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Lao Tzu for Everyone

Students, Scholars

& Seekers

Peter Gilboy, Ph.D.


Line 1   天下皆知美之為


Line 2   皆知善斯不善矣

Line 3   有无之相生也

Line 4   難易之相成也

Line 5   長短之相刑也

Line 6   高下之相盈也

Line 7    音聲之相和也

Line 8    先後之相隋恆也

Line 9    是以聖人居无為之事


Line 10   萬物昔而弗始也

Line 11   為而弗志也 成功而弗居也

Line 12   夫唯弗居  是以弗去


How the sage

is different.

     There are distinctions in our world, variations, varieties, diversities. We know that. Just look out the window and you (the subject) sees many things (objects) around you  Distinctions. Variations. Everywhere. This and that. High and low. Here and there. Me and you. And so on

     But while there are a myriad of distinctions, there is also Oneness. That is Lao Tzu point—not just in the previous lesson, but in each of his lessons. 


     We can't know Oneness with our senses, because our senses can only know what is "other than" the senses. So, my ears hear a sound, but obviously my ears are "other than" the sound. I feel the bark of a tree, but obviously my sense of touch is "other than" the things I touch.


     Again, the senses can only experience what is outside the senses, what is "other than" the senses. For that reason they cannot experience Oneness.  After all, if there is Oneness, then Oneness must encompass everything, and that would include our senses.

     So where is Oneness?  Lao Tzu's point throughout his lessons is that the One comes forth as the many things of our world. As we saw in the last lesson with respect to the Way and things, "These two are actually the same."


     There is one Way, and it comes for as the "ways" of each thing. This includes us. We each have our own "way" too, bestowed upon us by the Way. But differently, in no sense are we or anything else apart from the Way. That is Oneness.

     In this lesson Lao Tzu tells us that the sage is not caught up in the parade of distinctions around us. He or she acknowledges these distinctions, of course. They are inescapable.  But they are not the final word.  The sage understands this because the sage knows that her or she is one of the many distinction in the world, and yet the sage also keenly understands that her or she is an expression of the one Way.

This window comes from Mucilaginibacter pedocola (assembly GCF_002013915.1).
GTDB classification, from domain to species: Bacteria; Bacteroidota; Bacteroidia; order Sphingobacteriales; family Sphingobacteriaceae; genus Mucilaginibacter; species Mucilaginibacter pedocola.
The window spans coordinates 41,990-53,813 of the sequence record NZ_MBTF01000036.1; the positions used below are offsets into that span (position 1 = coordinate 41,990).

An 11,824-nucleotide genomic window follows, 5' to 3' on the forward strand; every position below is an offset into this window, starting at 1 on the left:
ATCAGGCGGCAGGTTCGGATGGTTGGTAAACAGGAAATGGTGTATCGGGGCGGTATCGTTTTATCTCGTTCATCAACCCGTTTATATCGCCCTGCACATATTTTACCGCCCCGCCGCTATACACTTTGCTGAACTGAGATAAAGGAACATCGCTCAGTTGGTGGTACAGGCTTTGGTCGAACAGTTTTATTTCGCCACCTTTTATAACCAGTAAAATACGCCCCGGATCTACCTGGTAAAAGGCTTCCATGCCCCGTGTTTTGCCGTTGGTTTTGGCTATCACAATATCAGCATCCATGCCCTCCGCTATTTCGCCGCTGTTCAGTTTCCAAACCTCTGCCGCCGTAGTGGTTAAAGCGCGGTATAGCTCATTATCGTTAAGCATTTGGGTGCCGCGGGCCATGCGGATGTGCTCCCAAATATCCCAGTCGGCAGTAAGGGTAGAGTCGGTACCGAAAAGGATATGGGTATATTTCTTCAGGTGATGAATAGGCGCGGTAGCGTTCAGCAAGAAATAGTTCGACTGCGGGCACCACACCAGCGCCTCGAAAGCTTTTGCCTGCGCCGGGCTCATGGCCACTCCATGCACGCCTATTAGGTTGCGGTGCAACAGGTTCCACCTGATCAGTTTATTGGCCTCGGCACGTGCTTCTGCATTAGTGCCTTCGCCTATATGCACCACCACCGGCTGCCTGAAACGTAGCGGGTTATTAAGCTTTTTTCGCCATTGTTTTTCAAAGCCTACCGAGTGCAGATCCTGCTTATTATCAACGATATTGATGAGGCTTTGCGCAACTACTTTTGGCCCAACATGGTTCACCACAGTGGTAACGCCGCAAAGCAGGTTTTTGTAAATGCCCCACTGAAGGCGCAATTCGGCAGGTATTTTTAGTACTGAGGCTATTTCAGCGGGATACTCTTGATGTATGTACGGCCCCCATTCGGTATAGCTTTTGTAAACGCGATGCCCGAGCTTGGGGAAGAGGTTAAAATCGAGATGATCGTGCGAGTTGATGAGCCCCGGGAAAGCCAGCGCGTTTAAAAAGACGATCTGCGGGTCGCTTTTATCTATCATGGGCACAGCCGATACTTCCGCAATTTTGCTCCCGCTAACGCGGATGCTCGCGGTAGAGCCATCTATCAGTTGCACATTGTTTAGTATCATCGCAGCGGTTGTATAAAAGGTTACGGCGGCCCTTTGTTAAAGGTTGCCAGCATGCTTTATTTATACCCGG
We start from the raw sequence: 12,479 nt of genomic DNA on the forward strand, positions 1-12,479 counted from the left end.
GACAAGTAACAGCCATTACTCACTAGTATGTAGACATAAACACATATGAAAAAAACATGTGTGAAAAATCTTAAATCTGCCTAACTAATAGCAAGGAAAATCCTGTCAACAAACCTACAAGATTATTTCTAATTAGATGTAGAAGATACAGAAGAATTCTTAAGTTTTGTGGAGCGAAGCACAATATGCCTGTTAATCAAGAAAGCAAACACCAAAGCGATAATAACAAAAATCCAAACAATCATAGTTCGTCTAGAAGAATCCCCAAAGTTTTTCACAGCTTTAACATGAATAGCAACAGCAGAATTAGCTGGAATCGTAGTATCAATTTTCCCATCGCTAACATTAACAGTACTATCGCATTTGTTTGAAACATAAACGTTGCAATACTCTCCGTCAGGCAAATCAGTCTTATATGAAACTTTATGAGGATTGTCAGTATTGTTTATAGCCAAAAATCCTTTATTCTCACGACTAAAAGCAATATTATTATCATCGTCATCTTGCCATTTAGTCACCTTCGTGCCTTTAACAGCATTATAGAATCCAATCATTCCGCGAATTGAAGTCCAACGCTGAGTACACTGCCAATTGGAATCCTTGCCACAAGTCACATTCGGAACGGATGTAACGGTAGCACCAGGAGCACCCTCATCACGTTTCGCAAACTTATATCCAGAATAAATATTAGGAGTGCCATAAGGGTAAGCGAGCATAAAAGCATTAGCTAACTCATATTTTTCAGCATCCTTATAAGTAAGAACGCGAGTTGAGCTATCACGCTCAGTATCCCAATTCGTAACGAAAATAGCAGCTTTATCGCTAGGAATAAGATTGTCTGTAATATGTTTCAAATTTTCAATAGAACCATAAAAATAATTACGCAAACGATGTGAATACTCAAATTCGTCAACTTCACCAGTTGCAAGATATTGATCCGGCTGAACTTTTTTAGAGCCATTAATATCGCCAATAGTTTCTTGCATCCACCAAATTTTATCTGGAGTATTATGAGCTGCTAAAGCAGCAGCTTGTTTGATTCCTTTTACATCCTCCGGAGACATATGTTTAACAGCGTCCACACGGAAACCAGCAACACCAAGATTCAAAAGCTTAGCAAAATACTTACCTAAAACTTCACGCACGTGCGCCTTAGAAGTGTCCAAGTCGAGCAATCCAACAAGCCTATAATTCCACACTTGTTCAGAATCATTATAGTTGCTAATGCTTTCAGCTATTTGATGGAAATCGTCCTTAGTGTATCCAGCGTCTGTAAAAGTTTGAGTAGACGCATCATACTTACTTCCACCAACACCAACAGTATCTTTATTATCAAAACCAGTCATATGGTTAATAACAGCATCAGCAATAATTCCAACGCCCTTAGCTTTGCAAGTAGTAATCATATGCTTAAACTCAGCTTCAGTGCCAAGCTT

That is how the sage is different. Distinctions are present—the myriad of differences, varieties, contrasts and variances of the world. But the sage understands that these are each individual expressions of the Way.


     How does the sage come to understand this? By first realizing that he or she is a distinct and very customized expression of the Way. 


     As we'll see, this lesson is also Lao Tzu's introduction to wu wei, or “not doing.” "Not doing" is living out one's own unique expression of the Way.  In living this out, the sage "does nothing" of himself or herself. The sage merely lets his or her way "happen."



Click on each line number

for Chinese-English interlinear & commentary


When everyone knows

what is beautiful

it is only because

of their preference.



When everyone knows

what is good,

this is not good.


Being and nonbeing

arise from each other.


Difficult and easy

contrast each other.


Long and short

compare each other.


High and low

complement each other.


Sound and voice

participate in each other. 


Front and back always

follow each other.


That's why

the sage acts

by not doing,

and goes about

his or her teaching

with no talking. 



The teeming things arise

and it is not the sage

who has set them in motion.



The sage acts without a motive

and completes his or her work 

without taking credit for it.


Now, it is only because 

the sage does not

take credit for it,

that what is completed

lasts forever. 

​​. . . . . . .

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